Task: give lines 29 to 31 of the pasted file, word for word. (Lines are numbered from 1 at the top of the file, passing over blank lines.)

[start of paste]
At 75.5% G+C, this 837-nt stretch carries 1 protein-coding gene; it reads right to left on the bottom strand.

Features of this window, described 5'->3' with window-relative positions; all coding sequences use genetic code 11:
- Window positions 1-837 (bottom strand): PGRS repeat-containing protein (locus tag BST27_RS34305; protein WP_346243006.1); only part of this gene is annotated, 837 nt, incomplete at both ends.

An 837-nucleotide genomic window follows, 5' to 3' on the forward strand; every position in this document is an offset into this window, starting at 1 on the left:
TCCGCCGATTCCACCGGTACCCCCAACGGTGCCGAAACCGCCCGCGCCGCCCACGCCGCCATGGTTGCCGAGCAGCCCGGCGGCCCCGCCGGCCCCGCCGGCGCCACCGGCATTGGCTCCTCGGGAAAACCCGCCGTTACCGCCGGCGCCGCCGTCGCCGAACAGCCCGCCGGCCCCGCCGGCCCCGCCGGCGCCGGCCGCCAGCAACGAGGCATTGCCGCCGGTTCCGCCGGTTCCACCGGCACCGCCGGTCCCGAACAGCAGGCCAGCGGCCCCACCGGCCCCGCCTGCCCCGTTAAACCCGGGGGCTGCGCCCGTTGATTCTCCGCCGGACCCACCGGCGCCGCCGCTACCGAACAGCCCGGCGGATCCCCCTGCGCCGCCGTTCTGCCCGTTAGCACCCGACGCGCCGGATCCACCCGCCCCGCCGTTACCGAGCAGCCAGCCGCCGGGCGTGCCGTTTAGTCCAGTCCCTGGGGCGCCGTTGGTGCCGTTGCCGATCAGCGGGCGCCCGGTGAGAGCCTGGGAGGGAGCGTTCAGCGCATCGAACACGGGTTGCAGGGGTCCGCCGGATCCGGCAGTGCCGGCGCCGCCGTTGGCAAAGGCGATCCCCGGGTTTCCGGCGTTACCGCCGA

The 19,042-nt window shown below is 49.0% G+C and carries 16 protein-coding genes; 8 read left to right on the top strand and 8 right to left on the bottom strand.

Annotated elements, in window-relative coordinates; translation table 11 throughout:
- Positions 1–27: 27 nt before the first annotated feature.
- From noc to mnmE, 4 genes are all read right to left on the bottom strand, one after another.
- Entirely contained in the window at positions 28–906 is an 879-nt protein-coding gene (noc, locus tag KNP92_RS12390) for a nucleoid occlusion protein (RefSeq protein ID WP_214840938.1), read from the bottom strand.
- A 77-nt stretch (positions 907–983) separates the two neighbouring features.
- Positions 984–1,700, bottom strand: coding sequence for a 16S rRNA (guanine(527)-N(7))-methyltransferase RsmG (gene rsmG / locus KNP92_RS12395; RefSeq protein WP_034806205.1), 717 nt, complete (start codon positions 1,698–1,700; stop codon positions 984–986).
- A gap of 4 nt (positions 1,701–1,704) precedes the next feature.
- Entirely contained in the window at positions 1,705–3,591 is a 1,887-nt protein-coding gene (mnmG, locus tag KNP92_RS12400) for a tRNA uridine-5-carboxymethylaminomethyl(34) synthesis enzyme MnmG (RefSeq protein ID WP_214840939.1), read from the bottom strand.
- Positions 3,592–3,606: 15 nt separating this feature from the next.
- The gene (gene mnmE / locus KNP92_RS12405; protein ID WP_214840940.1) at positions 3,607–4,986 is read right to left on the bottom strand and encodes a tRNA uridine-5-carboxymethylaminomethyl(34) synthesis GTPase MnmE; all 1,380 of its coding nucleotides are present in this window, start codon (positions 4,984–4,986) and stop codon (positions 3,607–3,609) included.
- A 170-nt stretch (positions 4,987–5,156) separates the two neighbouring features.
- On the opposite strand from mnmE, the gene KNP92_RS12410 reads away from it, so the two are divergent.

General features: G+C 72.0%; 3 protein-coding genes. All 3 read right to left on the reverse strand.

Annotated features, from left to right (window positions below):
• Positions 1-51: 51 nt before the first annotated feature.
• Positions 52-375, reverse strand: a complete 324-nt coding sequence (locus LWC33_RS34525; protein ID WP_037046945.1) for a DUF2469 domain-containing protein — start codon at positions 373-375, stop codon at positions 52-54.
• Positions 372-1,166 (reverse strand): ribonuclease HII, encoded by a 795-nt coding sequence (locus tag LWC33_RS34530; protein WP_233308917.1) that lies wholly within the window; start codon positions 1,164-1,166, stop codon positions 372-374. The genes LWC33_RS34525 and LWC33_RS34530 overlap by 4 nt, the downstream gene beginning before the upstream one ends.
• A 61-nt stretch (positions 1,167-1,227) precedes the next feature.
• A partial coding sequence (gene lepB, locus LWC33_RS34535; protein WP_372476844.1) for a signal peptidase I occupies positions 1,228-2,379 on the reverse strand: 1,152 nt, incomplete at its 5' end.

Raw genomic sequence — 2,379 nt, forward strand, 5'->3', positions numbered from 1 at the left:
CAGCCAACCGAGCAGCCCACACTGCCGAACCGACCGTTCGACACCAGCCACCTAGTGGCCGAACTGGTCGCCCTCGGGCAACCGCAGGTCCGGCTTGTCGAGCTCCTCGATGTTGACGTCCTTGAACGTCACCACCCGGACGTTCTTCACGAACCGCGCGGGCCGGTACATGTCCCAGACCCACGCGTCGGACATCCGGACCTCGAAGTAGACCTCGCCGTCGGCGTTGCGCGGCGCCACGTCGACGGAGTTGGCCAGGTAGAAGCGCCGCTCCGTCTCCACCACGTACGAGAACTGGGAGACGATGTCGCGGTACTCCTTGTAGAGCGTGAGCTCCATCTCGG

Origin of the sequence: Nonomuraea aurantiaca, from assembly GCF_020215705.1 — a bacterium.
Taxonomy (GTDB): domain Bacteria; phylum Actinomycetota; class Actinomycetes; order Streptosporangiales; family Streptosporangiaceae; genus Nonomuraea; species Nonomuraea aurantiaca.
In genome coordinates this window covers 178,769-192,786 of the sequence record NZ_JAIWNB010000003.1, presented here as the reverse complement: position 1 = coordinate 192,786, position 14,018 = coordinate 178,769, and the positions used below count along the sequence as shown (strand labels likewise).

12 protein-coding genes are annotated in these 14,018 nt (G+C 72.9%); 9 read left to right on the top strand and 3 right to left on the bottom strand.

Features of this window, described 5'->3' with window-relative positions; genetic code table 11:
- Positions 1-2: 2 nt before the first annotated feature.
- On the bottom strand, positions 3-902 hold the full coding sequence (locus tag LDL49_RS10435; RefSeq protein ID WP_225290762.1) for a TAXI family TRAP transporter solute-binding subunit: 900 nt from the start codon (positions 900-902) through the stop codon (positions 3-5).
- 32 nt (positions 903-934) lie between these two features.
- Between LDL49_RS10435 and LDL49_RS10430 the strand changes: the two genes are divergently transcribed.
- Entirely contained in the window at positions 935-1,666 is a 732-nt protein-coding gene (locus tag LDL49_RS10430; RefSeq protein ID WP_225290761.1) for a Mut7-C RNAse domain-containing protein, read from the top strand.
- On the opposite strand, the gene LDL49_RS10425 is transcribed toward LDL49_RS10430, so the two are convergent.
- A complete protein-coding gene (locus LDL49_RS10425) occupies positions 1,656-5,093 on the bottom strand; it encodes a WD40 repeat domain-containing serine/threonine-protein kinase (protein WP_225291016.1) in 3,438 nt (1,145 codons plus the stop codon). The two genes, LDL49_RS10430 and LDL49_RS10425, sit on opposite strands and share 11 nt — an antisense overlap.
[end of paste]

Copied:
Taxonomy (GTDB): domain Bacteria; phylum Actinomycetota; class Actinomycetes; order Streptosporangiales; family Streptosporangiaceae; genus Nonomuraea; species Nonomuraea aurantiaca.
In genome coordinates this window covers 178,769-192,786 of the sequence record NZ_JAIWNB010000003.1, presented here as the reverse complement: position 1 = coordinate 192,786, position 14,018 = coordinate 178,769, and the positions used below count along the sequence as shown (strand labels likewise).

12 protein-coding genes are annotated in these 14,018 nt (G+C 72.9%); 9 read left to right on the top strand and 3 right to left on the bottom strand.